Easter blessings from UCAN
There is no more important week in the year for Christians than this Holy Week. We call it Holy because of the mystery we celebrate - God's gift of His son who loves us to his death on Calvary and beyond.
Because of that love, we wish each other Happy Easter even when we know there is a lot of tragedy about it - Good Friday. As Christians, we know that what we see happening with and in Jesus goes to the heart of what we know from our own experience of life.
At the Second Vatican Council, the Christian lives we all lead were described as being shares in the Paschal Mystery. We have our share in the death and resurrection of Jesus every day. Our lives are part of the Paschal Mystery.
At UCAN, we work to describe that mystery in the unfolding tragedies and astonishing blessings of the people we seek out and report, feature and comment on.
While at times deeply distressing work, this effort of ours gets its coherence in the same way the death of Jesus did - because of the astonishing grace of a God who never gives up on life and love.
Because of that, we can wish you Happy Easter.
Fr. Michael Kelly SJ
Pakistan's Musharraf gets bail in Red Mosque case
Accused of ordering killing of cleric and 154 others
File photo shows Pervez Musharraf on his return to Karachi in March (AFP/Aamir Qureshi)
- ucanews.com reporter Islamabad
- November 5, 2013
Former Pakistan military ruler Pervez Musharraf was granted bail Monday for his role in the 2007 military raid on the Red Mosque that killed 154 people including a prominent radical Islamic cleric.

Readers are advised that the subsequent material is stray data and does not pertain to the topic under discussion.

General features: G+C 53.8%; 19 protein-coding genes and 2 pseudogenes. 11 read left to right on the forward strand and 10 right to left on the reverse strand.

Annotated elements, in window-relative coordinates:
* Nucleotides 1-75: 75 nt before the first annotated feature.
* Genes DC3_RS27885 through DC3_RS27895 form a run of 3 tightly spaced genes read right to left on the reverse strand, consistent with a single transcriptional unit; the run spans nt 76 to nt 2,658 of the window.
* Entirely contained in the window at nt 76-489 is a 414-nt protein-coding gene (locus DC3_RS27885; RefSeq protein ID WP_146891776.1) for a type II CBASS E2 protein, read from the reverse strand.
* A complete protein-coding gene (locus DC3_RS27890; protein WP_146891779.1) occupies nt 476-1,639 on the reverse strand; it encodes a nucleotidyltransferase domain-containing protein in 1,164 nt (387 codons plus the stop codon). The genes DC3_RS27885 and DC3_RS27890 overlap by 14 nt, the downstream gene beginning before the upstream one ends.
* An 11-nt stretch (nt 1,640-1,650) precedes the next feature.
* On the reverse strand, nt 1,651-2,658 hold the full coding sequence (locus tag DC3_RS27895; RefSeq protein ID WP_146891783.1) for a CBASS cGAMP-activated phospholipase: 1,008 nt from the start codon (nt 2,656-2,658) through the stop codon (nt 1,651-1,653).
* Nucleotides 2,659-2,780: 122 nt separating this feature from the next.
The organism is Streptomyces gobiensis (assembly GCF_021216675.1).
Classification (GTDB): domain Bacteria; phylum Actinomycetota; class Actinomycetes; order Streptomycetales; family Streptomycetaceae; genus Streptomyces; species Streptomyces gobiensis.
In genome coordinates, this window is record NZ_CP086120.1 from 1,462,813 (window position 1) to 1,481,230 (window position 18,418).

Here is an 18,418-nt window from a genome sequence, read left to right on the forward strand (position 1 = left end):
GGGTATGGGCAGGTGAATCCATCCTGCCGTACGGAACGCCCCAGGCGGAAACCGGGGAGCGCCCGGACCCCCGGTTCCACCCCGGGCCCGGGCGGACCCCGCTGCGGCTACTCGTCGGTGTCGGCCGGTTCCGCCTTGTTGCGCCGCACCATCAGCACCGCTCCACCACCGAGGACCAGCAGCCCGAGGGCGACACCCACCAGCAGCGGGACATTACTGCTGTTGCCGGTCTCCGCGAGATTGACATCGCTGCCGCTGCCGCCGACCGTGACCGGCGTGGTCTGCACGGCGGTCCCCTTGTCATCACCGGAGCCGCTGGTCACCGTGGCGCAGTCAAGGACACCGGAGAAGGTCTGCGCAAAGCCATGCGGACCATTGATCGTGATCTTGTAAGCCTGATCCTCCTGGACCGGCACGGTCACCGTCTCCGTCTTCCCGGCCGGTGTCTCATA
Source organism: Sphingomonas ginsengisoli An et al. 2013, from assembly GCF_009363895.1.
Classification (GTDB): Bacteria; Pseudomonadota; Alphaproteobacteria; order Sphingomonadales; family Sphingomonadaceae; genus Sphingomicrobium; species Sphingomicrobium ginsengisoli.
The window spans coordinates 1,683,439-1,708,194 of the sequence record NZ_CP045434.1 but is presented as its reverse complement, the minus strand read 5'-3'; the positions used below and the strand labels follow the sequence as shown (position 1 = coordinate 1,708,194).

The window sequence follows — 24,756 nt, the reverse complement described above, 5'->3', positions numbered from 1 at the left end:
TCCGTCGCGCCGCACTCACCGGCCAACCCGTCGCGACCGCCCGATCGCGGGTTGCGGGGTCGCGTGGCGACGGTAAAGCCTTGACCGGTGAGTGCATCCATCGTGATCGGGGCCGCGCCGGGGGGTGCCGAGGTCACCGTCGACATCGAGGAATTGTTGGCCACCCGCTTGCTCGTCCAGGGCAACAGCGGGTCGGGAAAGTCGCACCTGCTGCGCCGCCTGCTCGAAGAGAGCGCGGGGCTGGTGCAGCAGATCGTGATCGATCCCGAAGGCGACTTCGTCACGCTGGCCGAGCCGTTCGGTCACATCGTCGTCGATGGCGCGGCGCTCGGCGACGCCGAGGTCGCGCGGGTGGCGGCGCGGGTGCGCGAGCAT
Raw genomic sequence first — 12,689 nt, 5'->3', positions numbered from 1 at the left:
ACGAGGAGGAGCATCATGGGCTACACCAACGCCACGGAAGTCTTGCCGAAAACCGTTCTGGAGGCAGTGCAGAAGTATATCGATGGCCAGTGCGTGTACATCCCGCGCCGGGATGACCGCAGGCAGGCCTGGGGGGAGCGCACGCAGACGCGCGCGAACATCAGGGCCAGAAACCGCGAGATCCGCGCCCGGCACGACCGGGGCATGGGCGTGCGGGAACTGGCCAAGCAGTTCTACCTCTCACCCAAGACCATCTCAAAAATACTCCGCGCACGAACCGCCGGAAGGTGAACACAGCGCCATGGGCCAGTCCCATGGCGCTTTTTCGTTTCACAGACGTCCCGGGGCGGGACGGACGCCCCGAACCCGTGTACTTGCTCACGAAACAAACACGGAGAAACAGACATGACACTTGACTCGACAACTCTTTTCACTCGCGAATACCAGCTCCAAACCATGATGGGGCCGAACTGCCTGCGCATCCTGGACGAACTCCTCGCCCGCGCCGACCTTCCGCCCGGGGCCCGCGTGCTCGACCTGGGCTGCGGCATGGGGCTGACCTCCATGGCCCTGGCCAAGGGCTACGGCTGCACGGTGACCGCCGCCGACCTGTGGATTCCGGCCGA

The former military ruler was ordered to post two bonds of roughly US$1,000 each.
“My client was falsely implicated in the case. There is no evidence that Musharraf had ordered the raid on the Red Mosque,” Ilyas Siddiqui, Musharraf’s lawyer told reporters.
Monday’s court hearing related to the 2007 siege on Islamabad’s Red Mosque where hundreds of armed radicals had bunkered down in Islamabad’s Red Mosque before troops allegedly under Musharraf’s orders stormed the building.
Killed in the raid were Islamic cleric Abdul Rashid Ghazi and his mother, along with 154 people, including troops, seminary students and suspected militants.
Musharraf, 70, already has been granted bail and under house arrest since April for a slew of crimes, including the in the 2007 assassination of former prime minister Benazir Bhutto, the killing of a Baluch separatist leader and the detention of several Pakistani judges.
Musharraf faced the charges since returning in March from a self-imposed exile to lead his political party in May parliamentary elections. He was disqualified and barred from taking part in the polls.
He is currently being held at his heavily-guarded farmhouse on the outskirts of Islamabad.
Musharraf took power in a 1999 coup and led the country until he stepped down in 2008 under the threat of impeachment.